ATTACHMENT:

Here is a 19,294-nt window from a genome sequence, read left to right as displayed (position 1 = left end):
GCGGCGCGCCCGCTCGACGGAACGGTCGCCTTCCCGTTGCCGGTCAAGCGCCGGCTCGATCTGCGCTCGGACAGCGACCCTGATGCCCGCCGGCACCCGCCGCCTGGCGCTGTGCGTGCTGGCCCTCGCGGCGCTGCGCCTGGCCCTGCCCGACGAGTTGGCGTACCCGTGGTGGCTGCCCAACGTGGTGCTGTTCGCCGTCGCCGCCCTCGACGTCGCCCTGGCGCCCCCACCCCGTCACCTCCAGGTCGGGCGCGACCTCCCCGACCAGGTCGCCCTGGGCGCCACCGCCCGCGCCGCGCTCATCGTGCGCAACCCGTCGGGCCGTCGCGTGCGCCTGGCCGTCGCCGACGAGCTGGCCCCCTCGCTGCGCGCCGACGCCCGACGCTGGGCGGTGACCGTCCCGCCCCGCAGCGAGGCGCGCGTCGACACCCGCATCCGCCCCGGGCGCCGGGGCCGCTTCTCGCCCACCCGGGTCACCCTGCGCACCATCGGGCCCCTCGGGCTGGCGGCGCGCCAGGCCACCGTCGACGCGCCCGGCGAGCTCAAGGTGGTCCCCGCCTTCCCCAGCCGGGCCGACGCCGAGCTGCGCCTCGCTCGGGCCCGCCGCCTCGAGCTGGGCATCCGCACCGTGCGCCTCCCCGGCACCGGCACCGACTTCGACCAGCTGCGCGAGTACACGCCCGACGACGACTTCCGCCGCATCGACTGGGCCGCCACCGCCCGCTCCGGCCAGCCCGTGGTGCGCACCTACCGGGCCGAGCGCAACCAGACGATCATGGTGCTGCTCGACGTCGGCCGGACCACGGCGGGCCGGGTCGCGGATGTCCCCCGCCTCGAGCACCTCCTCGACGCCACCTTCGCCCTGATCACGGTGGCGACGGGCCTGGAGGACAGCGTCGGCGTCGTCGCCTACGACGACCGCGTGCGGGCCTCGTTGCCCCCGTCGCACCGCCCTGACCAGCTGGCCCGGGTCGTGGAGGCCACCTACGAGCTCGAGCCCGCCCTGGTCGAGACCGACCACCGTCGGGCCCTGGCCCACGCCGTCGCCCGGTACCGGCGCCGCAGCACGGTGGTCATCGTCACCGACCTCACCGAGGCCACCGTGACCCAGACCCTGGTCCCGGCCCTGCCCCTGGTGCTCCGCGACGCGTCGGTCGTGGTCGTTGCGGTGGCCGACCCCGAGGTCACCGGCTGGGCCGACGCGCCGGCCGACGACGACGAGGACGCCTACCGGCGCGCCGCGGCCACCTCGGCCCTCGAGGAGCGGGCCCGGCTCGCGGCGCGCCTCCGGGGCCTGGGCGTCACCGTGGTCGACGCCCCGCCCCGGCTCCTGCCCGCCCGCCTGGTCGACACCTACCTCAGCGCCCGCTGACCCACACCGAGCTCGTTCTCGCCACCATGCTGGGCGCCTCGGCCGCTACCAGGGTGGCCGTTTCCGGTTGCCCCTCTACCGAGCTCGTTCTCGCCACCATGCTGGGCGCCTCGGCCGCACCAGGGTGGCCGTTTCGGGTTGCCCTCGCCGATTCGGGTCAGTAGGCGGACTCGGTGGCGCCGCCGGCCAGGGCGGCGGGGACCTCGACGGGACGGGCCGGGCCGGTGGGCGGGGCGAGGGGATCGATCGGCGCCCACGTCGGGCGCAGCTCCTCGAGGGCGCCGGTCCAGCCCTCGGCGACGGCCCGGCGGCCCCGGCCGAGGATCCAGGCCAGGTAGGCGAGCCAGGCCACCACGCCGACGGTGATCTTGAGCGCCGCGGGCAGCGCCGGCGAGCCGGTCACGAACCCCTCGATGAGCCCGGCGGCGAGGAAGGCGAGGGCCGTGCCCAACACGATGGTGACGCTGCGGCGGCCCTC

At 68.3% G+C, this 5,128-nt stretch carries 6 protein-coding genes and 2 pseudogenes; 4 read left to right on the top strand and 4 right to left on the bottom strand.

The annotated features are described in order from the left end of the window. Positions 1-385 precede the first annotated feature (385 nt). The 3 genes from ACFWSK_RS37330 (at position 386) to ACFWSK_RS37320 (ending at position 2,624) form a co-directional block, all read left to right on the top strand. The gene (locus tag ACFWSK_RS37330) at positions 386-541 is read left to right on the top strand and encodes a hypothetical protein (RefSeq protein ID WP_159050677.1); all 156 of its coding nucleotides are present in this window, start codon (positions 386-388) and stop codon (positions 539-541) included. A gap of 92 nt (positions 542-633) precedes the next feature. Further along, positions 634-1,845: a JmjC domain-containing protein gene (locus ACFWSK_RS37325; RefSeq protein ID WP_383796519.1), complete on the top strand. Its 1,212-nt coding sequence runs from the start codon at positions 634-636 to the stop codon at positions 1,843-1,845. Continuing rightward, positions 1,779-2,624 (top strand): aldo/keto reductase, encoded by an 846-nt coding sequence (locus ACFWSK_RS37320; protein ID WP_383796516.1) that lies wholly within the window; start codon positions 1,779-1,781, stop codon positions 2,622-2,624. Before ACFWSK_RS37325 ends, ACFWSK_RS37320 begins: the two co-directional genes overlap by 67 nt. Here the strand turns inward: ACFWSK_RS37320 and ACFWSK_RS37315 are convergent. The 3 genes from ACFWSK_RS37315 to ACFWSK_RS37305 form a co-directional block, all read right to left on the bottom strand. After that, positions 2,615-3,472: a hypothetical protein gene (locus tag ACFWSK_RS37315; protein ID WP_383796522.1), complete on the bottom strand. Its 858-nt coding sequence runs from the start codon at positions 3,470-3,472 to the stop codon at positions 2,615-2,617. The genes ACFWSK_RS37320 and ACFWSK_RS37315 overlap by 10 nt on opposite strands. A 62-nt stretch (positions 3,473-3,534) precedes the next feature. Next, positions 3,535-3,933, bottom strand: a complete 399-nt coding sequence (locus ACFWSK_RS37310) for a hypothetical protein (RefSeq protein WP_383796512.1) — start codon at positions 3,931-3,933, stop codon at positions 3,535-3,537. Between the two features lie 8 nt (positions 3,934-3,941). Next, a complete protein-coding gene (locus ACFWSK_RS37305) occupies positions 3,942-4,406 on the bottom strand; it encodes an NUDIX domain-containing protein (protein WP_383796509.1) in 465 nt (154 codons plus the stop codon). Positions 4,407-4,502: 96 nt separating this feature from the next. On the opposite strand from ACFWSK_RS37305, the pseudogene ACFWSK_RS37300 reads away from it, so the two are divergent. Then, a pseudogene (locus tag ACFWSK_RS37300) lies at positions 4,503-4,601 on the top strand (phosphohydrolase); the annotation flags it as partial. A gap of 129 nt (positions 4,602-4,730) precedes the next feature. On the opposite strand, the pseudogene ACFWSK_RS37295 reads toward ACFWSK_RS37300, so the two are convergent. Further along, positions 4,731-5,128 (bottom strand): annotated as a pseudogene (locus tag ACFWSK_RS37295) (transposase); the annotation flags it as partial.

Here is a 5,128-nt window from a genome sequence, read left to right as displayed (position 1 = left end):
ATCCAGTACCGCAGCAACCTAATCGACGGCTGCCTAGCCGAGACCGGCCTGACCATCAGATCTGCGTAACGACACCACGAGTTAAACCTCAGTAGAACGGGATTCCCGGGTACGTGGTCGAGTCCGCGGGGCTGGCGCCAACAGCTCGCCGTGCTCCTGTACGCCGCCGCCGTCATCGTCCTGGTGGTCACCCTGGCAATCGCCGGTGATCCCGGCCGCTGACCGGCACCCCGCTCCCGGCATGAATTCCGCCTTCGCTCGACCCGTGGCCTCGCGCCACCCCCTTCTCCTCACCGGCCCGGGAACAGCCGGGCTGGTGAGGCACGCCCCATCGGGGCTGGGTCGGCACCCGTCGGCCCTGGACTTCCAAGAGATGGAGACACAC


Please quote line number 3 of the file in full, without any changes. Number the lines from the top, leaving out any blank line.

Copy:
At 68.3% G+C, this 5,128-nt stretch carries 6 protein-coding genes and 2 pseudogenes; 4 read left to right on the top strand and 4 right to left on the bottom strand.